Conserving a legacy: Truckee district to dedicate environmental gem to late local icon | SierraSun.com
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Conserving a legacy: Truckee district to dedicate environmental gem to late local icon

Greyson Howard
Sierra Sun
Provided to the Sun by the Truckee Donner Public UA plaque at the entrance to the conservation garden commemerates long-time board member Pat Sutton. The new garden will be dedicated on Wednesday.
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TRUCKEE, Calif. and#8212; As state-required metered water bills start rolling out over the next couple of years, Truckee’s utility district is sharing water-saving landscaping techniques with a new garden dedicated to a long-time board member.

Next Wednesday at the Truckee Donner Public Utility District building, the Patricia S. Sutton Conservation Garden will be dedicated to the eponymous 31-year board member who died earlier this year. The garden will demonstrate ways to save water in the yard from drought-resistant plants to smart irrigation.

and#8220;Pat (Sutton) has always been a big supporter of the garden, and has a legacy of being a champion for water issues, so when she passed away the board came up with this idea,and#8221; said Steven Poncelet, public information and conservation manager for the district.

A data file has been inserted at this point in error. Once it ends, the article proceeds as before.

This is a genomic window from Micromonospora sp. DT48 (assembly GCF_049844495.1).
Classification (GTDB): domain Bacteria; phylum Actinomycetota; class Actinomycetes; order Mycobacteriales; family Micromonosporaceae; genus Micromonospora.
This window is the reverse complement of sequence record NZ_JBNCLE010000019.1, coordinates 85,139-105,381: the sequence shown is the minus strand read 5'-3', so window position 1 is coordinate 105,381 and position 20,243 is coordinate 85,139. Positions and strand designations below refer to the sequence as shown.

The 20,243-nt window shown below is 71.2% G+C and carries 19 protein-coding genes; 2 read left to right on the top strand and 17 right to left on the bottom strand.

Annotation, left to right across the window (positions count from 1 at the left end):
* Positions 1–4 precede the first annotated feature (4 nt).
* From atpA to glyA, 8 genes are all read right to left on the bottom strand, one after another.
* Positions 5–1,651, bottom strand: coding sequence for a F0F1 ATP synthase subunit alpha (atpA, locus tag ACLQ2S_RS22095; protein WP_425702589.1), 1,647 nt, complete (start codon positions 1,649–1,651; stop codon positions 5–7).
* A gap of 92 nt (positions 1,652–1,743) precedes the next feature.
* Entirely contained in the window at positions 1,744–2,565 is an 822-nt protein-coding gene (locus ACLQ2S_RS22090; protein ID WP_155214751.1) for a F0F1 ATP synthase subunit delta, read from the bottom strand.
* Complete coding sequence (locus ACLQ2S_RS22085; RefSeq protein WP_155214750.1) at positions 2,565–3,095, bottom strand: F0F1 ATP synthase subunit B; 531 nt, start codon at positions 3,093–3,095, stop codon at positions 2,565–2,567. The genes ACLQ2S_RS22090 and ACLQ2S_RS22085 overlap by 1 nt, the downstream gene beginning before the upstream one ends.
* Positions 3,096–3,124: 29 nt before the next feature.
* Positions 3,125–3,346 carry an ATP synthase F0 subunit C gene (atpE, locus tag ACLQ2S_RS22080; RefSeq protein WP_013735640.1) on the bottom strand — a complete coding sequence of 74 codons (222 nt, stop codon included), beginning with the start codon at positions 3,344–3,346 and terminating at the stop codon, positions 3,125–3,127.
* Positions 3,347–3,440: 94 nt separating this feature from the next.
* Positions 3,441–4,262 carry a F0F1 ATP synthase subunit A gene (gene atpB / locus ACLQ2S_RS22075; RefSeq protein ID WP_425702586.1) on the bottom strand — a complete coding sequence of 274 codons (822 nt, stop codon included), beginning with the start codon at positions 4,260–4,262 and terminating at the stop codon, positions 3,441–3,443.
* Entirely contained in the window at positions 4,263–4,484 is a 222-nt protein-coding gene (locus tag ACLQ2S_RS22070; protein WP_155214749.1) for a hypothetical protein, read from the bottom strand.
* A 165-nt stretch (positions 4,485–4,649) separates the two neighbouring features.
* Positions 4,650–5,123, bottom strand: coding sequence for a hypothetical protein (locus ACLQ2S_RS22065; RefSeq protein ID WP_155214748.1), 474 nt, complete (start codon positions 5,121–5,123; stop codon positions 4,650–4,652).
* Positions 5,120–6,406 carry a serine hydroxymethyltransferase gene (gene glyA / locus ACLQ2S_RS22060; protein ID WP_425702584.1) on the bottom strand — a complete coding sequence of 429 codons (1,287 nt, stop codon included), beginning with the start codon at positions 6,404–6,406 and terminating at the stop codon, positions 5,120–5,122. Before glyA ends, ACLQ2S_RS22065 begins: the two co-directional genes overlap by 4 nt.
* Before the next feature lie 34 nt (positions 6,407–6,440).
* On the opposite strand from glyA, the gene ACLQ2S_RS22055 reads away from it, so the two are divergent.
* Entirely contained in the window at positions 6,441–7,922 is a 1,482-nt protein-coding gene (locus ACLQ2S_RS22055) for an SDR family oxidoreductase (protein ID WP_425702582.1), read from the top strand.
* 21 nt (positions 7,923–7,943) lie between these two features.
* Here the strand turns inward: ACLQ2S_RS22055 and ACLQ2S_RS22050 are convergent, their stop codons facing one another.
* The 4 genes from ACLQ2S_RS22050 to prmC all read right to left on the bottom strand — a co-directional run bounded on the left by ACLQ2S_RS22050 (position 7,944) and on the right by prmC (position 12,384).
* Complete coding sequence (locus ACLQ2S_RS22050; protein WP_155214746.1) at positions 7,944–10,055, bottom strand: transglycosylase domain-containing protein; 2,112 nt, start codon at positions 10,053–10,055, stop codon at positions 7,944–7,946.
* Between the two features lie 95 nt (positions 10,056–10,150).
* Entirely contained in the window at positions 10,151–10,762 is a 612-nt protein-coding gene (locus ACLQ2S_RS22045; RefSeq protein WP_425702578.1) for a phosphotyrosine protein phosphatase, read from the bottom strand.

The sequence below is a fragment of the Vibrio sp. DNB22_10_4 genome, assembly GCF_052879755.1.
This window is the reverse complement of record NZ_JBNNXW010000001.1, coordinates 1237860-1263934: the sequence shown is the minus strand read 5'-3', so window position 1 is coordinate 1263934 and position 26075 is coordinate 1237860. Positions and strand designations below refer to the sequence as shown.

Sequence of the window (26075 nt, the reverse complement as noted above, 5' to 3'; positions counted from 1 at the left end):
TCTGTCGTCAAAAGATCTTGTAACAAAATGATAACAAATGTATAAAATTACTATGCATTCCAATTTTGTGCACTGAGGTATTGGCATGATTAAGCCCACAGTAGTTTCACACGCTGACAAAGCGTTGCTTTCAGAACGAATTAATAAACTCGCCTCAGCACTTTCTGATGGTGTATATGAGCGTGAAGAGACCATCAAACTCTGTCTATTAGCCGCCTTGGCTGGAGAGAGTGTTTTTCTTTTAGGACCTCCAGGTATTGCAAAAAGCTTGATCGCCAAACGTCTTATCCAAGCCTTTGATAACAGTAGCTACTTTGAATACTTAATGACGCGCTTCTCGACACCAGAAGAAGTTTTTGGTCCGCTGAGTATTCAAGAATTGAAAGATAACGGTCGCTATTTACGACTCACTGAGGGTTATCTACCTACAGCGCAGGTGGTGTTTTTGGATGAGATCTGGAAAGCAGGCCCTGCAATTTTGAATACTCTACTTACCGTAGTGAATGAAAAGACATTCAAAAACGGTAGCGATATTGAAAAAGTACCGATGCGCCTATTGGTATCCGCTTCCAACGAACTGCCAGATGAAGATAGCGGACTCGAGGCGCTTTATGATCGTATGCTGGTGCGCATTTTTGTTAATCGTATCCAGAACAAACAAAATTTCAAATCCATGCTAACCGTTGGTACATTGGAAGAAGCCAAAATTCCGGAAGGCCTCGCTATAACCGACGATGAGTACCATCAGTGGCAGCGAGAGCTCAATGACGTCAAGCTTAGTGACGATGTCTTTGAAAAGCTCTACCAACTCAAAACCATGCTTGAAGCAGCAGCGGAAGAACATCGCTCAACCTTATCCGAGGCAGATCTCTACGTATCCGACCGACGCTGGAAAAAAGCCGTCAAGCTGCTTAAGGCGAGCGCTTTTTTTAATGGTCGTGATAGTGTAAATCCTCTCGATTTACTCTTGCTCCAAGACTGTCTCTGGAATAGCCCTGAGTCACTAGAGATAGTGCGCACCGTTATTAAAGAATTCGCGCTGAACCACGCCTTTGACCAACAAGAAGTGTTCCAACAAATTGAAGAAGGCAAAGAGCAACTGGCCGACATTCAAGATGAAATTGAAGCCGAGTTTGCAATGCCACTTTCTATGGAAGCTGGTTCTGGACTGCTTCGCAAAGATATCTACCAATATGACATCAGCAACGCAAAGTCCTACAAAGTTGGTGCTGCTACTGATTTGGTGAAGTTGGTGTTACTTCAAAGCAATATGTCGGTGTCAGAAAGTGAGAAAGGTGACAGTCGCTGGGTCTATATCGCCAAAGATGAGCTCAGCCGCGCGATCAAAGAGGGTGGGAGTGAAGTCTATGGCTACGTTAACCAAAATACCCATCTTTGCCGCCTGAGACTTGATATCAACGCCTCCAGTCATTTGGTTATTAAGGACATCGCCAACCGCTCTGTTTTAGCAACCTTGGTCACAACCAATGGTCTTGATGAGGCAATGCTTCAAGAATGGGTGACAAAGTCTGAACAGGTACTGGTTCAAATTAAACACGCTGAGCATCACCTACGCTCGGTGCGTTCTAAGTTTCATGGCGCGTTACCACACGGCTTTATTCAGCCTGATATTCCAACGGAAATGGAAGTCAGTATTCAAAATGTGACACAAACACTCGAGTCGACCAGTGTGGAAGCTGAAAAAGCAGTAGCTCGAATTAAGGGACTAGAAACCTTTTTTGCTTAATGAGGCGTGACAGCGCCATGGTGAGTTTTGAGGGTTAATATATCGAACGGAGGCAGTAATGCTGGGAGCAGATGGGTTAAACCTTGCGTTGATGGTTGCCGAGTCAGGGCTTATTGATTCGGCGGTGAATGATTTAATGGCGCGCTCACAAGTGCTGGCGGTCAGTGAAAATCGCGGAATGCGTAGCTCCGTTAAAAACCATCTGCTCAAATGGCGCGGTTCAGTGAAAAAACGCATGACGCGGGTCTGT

The garden, adjacent to and in front of the district’s main building, demonstrates native and drought-resistant plants, lawn-replacement with native and bunch grasses, mulching and weed barriers, efficient water systems and and#8220;hardscaping,and#8221; Poncelet said.

and#8220;All the native plants and lawn replacements use up to two-thirds less water, and some of the plants after a few years probably won’t need any watering at all,and#8221; Poncelet said.

Their smart watering system, a pilot program installed at the garden and some other commercial users around the community, uses software looking at local weather, evaporation and transpiration rates to decide exactly how much water is needed, Poncelet said.

And the hardscaping, including gravel, a dry stream bed and stepping stones, features a foot bridge made out of old redwood that used to be part of a tank from the original Donner Lake water system.

Information on all the materials, plants and techniques will be available on plaques in the garden, in brochures to take home, and at the website, http://www.tdpud.org.


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